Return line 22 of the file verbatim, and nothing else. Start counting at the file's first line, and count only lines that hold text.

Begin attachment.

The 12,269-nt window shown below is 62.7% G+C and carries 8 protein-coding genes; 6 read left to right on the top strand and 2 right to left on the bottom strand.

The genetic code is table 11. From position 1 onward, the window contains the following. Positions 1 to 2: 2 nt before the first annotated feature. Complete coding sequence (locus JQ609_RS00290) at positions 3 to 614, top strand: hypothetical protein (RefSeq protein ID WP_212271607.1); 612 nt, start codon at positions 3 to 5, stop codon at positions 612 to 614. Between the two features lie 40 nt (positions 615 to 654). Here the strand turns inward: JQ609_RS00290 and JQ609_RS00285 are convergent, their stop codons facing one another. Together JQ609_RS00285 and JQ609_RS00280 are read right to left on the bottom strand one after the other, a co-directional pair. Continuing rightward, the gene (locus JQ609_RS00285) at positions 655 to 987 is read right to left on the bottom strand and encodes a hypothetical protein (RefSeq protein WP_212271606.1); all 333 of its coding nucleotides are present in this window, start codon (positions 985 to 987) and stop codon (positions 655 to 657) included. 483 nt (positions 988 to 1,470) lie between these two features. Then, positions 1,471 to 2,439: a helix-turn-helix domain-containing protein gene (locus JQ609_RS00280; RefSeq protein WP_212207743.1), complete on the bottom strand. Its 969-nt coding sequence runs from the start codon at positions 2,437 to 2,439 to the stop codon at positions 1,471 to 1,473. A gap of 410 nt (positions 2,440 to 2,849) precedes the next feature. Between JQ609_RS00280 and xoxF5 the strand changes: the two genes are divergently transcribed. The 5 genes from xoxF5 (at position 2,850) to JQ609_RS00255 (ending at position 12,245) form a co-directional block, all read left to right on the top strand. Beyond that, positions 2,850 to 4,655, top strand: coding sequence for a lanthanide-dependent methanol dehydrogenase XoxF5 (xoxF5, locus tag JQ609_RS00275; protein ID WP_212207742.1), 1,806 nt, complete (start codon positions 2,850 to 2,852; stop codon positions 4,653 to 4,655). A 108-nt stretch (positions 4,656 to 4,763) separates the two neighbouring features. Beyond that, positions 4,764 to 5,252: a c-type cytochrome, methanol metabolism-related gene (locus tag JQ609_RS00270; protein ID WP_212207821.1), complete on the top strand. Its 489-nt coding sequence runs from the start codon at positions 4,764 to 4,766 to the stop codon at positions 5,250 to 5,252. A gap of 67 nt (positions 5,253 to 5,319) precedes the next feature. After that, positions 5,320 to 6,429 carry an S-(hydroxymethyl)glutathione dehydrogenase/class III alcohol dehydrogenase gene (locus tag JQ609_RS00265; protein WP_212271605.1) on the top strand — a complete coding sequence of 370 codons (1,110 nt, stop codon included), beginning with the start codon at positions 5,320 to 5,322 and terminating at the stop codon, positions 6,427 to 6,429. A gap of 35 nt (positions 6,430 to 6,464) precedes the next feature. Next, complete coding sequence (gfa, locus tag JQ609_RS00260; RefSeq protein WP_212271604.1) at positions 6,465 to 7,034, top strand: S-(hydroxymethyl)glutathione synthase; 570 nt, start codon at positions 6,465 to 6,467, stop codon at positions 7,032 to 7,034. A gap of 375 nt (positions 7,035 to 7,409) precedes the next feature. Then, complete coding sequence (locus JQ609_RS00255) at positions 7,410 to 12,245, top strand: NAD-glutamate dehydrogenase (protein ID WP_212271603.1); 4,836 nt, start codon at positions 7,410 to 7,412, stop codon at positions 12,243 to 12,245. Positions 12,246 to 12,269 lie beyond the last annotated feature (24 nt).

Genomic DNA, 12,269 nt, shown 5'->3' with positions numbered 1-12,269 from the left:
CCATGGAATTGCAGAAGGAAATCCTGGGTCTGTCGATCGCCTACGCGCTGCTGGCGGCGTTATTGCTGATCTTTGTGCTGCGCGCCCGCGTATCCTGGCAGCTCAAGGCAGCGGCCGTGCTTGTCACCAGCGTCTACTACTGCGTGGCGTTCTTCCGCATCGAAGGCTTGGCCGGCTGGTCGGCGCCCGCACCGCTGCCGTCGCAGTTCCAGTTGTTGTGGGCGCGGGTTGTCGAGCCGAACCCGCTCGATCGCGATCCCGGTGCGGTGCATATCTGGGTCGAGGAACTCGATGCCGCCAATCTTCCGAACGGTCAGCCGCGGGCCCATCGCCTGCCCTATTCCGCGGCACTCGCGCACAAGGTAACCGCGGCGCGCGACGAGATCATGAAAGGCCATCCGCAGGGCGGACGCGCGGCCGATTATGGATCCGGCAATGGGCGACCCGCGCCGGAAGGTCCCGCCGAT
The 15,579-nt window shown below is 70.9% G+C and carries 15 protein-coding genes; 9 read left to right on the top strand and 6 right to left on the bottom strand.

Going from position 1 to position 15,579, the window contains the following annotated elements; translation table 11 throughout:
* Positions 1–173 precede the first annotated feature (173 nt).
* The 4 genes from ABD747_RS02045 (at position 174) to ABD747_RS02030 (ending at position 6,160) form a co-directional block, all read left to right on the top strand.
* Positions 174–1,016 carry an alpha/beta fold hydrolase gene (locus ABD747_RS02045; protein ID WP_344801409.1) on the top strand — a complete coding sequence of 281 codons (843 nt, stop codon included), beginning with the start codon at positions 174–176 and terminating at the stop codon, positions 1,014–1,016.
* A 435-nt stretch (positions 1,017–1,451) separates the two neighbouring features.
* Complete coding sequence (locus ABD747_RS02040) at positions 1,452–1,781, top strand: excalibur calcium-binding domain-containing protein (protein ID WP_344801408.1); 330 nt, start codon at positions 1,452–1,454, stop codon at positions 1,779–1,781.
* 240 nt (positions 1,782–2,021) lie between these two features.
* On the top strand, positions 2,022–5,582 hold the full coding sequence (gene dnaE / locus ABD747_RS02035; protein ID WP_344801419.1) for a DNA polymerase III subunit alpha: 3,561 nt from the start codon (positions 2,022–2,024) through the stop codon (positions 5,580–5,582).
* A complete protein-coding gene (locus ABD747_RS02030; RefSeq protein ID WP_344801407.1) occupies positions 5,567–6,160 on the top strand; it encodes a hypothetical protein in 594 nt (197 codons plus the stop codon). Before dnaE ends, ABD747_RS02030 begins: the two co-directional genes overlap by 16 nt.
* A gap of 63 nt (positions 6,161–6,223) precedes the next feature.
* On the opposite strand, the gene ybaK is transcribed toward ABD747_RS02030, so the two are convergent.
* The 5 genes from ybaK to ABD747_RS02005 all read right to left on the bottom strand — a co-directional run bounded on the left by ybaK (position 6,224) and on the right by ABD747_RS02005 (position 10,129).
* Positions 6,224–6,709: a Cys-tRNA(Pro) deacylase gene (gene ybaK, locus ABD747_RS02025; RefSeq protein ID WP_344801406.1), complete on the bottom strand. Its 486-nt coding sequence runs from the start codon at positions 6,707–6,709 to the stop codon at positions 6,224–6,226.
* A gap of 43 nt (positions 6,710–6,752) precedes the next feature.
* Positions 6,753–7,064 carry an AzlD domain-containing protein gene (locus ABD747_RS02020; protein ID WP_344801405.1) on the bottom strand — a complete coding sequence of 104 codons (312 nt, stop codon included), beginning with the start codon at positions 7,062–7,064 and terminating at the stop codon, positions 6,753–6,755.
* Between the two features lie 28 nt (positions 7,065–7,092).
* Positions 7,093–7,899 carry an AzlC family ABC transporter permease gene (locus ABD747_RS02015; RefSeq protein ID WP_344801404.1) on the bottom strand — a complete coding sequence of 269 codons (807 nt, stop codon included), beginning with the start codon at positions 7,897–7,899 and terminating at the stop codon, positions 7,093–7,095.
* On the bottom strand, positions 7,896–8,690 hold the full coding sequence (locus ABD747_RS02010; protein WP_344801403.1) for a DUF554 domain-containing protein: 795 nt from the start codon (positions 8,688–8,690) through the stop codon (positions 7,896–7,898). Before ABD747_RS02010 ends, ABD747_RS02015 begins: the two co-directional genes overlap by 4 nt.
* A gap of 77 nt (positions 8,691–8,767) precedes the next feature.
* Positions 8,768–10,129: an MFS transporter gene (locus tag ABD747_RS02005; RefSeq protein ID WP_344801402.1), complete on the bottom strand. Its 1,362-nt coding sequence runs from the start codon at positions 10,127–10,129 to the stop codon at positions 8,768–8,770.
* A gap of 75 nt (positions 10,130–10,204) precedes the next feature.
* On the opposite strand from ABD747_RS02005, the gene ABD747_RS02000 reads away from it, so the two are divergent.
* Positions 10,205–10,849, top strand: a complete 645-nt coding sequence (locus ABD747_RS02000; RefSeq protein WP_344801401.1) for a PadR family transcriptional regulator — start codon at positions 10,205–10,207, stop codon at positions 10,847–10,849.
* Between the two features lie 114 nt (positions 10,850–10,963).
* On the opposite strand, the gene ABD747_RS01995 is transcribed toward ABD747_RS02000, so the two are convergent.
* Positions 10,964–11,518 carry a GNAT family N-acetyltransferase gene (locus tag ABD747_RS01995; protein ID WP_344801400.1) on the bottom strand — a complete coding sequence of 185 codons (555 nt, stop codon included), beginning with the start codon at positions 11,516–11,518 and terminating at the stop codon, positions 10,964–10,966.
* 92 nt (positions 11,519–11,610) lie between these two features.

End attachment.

* Positions 7,093–7,899 carry an AzlC family ABC transporter permease gene (locus ABD747_RS02015; RefSeq protein ID WP_344801404.1) on the bottom strand — a complete coding sequence of 269 codons (807 nt, stop codon included), beginning with the start codon at positions 7,897–7,899 and terminating at the stop codon, positions 7,093–7,095.